Sunday, September 2, 2007

Quinoa - An Andean Domesticate

In the last few years quinoa has made a splash in the commercial market. The box or bag it comes in inevitably claims that it is "the grain of the Inkas!" This statement sells quinoa short...about 4,000 years short that is. Quinoa was originally domesticated in the highland regions of the Andes around 3,000 BC. This cultigen is well adapted to growing in locations with extreme aridity and temperature fluctuations. Besides being a good source of protein, something the indigenous populations of the Andes had infrequent access to, the leaves of the quinoa plant could be boiled and consumed as well.

While you cannot fi
nd quinoa leaves in our marketplace, boxes of the healthy Andean grain are no longer limited to the shelves of health food stores. Now that quinoa is widely available, there are a plethora of recipes highlighting the earthy qualities of the protein-rich grain. Although quinoa is touted as one of the main crops of the Inka Empire, I have never actually had any while I was in Peru. Instead, I had to make in my own home quinoa using the following recipe. Something not many people know, and that the Inka didn't even think about, is the fact that quinoa can be cooked in your rice cooker!

Minted Quinoa with Maize and Soy Beans

1 cup quinoa
2 cups water*
1/2 bag of frozen corn (or fresh if you have it)
1/2 bag of edamame

1/2 cup chopped mint leaves**

1 lemon worth of zest

1 lemon worth of juice

4 scallions sliced (just the light portion)

3 Tbsp. olive oil

2 cloves of garlic, smashed

*if you aren't going for a vegan recipe I recommend replacing half the water with chicken broth.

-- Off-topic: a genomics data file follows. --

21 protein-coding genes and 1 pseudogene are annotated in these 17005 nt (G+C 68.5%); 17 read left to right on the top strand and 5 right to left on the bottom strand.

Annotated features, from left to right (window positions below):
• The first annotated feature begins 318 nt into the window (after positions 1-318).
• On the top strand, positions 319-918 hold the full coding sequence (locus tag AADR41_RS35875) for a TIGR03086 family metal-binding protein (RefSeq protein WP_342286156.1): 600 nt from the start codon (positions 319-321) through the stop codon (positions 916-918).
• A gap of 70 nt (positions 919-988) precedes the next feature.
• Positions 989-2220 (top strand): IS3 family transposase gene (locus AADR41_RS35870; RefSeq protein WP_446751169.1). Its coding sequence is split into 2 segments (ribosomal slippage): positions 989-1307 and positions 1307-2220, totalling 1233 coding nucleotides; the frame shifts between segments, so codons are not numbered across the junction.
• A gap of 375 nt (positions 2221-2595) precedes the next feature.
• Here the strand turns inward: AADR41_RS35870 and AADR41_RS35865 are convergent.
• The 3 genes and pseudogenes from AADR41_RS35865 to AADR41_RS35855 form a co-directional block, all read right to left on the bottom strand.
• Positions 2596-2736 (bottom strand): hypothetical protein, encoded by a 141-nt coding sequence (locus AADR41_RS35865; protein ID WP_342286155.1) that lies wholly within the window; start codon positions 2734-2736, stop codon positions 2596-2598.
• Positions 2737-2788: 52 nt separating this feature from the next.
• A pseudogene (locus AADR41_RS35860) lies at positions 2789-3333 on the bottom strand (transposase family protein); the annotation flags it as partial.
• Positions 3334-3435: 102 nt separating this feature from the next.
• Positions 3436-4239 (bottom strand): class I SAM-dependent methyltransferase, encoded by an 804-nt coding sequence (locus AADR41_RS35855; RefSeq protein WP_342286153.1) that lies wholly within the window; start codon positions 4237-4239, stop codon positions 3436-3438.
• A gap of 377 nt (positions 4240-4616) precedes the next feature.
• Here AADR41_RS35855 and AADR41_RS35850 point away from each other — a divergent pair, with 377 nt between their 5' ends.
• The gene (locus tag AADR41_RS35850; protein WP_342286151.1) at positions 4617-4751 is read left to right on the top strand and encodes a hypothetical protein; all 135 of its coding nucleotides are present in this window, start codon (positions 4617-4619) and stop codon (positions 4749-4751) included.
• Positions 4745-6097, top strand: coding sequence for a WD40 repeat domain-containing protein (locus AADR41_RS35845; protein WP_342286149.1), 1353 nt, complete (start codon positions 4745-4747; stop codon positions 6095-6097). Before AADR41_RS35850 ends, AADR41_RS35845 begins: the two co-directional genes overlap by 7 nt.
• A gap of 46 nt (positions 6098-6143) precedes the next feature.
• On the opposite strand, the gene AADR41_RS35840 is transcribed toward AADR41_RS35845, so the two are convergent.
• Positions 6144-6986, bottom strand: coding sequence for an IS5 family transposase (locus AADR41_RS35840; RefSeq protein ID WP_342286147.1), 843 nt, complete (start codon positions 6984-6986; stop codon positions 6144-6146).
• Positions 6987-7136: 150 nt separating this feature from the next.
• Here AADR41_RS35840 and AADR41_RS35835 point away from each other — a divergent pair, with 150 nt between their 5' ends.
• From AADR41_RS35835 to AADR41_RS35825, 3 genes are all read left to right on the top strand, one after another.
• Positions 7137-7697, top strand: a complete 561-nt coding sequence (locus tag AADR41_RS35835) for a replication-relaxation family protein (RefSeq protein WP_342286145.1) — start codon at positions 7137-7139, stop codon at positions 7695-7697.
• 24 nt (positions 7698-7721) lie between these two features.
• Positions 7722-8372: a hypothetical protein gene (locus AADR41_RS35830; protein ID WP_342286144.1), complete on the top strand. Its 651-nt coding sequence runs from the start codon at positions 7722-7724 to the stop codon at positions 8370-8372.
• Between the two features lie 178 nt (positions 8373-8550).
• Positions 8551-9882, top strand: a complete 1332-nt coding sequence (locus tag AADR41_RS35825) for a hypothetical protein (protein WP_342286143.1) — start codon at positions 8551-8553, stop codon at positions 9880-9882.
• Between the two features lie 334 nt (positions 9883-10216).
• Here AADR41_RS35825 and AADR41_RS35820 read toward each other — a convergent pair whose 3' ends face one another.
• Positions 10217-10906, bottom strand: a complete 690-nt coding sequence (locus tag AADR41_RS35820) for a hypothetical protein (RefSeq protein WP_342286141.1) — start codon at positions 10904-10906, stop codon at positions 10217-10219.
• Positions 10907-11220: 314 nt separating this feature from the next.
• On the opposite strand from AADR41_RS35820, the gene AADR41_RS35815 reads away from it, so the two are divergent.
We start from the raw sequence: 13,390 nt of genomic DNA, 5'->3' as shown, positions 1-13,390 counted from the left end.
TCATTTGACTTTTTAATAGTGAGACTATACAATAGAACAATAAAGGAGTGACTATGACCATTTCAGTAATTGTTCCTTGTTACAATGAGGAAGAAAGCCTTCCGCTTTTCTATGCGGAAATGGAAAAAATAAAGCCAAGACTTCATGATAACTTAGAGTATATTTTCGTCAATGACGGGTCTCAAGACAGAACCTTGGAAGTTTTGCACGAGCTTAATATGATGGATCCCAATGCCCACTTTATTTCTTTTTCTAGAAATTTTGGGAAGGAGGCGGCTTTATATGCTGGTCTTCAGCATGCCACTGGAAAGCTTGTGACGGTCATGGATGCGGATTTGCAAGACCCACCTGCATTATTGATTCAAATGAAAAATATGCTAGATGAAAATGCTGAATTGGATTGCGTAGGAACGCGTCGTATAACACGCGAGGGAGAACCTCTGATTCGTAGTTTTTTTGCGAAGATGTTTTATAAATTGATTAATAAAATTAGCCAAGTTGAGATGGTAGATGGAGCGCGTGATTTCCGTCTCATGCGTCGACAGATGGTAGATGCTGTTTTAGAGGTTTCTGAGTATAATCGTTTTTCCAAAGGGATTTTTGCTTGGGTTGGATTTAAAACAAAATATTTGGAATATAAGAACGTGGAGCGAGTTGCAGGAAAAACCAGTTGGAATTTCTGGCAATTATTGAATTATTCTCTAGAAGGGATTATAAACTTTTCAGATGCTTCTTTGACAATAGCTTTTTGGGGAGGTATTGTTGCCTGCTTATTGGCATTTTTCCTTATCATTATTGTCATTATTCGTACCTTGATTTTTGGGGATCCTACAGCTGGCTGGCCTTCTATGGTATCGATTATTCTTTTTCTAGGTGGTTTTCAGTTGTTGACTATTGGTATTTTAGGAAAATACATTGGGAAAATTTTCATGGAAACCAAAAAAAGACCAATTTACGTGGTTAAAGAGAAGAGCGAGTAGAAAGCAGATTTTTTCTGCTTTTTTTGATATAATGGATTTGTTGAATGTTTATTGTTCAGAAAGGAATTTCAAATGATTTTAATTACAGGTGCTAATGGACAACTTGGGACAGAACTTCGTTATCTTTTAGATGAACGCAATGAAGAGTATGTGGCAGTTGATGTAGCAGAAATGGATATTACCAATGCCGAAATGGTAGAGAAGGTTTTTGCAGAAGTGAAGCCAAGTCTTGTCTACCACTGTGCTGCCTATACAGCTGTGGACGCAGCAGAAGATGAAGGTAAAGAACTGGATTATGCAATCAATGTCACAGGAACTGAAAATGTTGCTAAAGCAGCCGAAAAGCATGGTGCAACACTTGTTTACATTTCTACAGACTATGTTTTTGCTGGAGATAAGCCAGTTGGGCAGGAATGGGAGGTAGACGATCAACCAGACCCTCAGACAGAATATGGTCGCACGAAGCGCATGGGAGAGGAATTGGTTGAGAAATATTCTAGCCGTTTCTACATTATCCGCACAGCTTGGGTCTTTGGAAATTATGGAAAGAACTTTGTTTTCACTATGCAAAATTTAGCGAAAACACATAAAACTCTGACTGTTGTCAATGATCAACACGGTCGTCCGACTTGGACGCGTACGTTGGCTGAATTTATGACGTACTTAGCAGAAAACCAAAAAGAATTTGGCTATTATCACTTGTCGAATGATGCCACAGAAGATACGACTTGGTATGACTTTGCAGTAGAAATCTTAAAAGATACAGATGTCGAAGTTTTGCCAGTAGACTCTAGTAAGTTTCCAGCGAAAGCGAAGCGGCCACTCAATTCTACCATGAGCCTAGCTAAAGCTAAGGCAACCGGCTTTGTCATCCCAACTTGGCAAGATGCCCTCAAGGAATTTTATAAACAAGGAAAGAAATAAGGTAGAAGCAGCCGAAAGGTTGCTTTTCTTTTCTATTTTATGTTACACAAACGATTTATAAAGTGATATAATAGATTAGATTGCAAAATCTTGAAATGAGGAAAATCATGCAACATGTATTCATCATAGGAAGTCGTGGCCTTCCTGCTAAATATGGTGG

** if you don't have mint but happen to have basil, use that; it will still turn out very tasty.

Throw the quinoa into the rice cooker. Add the water or broth and the garlic cloves. Hit the on button. When finished cooking allow to cool. You can speed this process up by sticking the fluffy quinoa into the freezer and stirring it every few minutes.

Combine the rest of the ingredients and toss with the quinoa. Serve.

This is a perfect recipe for your end of summer picnics! With all the ultra-goodforyou ingredients in this recipe I am sending this on to 5-A-Day-Tuesdays.


Bri said...

How great that you high light the importance of quinoa. It's such a wonderful grain and provides some nice variety from rice and wheat. I posted a recipe I made of summer squash stuffed with quinoa, that you might be interested in.

Pam said...

Mmm, this is delicious. I finally got around to making it (albeit without edamame, which I couldn't find in my freezer), and I love the combo of corn, mint and lemon.

Sarah C. said...

Yay! I am so glad. Thanks for letting me know!